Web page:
This we clearly see in the two sorts of people here presented to us as examples. In the first place, we have the Pharisees and hypocrites who are exceedingly pious people, and were overhead and ears in holiness. In the second place, we have the open sinners and publicans, who were overhead and ears in sins. These, therefore, were despised by those shining saints, and were not considered worthy of their society. Here, however, Christ intervenes with his judgment and says that those saints are to stoop down and take the sinners upon their shoulders, and are to bear in mind that, with their righteousness and piety, they are help to others out of their sins. But, no! That they will not do. And this is indeed the way it goes.

A truly Christian work is it that we descend and get mixed up in the mire of the sinner, taking his sin upon ourselves and floundering out of it with him, not acting otherwise than as if his sin were our own. We should rebuke and deal with him in earnest; yet we are not to despise but sincerely to love him.

The Lord gives the following parables in order to teach how we are to receive sinners and be of service to them, saying:

"What man of you, having a hundred sheep, and having lost one of them, does not leave the ninety and nine in the wilderness, and go after that which is lost, until he finds it? Or what woman having ten pieces of silver, if she lose one piece, does not light a lamp, and sweep the house, and seek diligently until she finds it?"

Christ is both the shepherd and the woman; for he has lighted the lamp, that is, the Gospel, and he goes about in the desert, that is, the world. He sweeps the house, and seeks the lost sheep and lost piece of silver, when he comes with his Word and proclaims to us, first our sins, and then his grace and mercy. Christ's declaration, that he is the shepherd and has laid our sins upon his back or shoulders, makes us trust in him fully, and makes publicans and other sinners run after him. These would not have come unto him if they regarded him as a hard and wrathful judge; for they had previously acknowledged themselves to be sinners and in need of his grace. And so they were drawn to him when they heard his loving doctrine. Here comes the sheep out of the wilderness, and here the lost piece of silver is found.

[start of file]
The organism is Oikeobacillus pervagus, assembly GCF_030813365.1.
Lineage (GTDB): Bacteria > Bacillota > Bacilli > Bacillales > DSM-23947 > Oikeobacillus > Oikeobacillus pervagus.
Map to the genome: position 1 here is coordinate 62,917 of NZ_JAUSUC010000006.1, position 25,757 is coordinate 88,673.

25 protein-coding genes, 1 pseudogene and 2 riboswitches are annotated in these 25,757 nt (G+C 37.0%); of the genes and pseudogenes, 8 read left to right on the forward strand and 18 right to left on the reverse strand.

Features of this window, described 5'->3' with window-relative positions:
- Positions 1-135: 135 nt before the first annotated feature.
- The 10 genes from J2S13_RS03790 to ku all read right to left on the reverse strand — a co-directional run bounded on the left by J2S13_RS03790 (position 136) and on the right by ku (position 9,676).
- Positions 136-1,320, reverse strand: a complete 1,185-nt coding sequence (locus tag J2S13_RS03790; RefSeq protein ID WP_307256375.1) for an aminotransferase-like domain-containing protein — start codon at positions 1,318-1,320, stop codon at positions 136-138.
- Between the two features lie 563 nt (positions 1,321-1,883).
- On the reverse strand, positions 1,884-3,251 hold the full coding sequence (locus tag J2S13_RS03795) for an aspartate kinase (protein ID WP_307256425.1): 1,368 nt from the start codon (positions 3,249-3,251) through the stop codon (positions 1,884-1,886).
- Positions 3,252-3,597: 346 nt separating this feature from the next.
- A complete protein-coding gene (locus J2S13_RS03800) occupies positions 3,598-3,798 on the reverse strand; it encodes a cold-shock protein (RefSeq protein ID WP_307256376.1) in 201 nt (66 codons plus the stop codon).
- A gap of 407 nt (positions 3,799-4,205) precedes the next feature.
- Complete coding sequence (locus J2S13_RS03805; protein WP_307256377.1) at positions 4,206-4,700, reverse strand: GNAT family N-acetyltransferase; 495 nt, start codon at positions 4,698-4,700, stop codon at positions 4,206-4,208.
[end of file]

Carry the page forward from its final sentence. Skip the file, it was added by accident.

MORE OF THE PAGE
Learn from this, then, that our neighbor is to be sought as a lost sheep, that his shame is to be covered with our honor, that our piety is to be a cover for his sins. But nowadays, when men come together they backbite one another to show how zealous they are against sin.

Yet Christ acts this way: He keeps silent and covers our sins. He could, indeed, expose us to shame, and could tread us under foot, as that the Pharisees did. But he does not do so. All will be brought to light, however, at the final judgment. Then everything hidden must be revealed. Then the virgin must place her crown upon the harlot, the pious woman must throw her veil over the adulteress, and everything we have must serve as a garment to cover the sins of others. For every man shall have his sheep, and every woman shall have her piece of silver. All our gifts must be the gifts of others.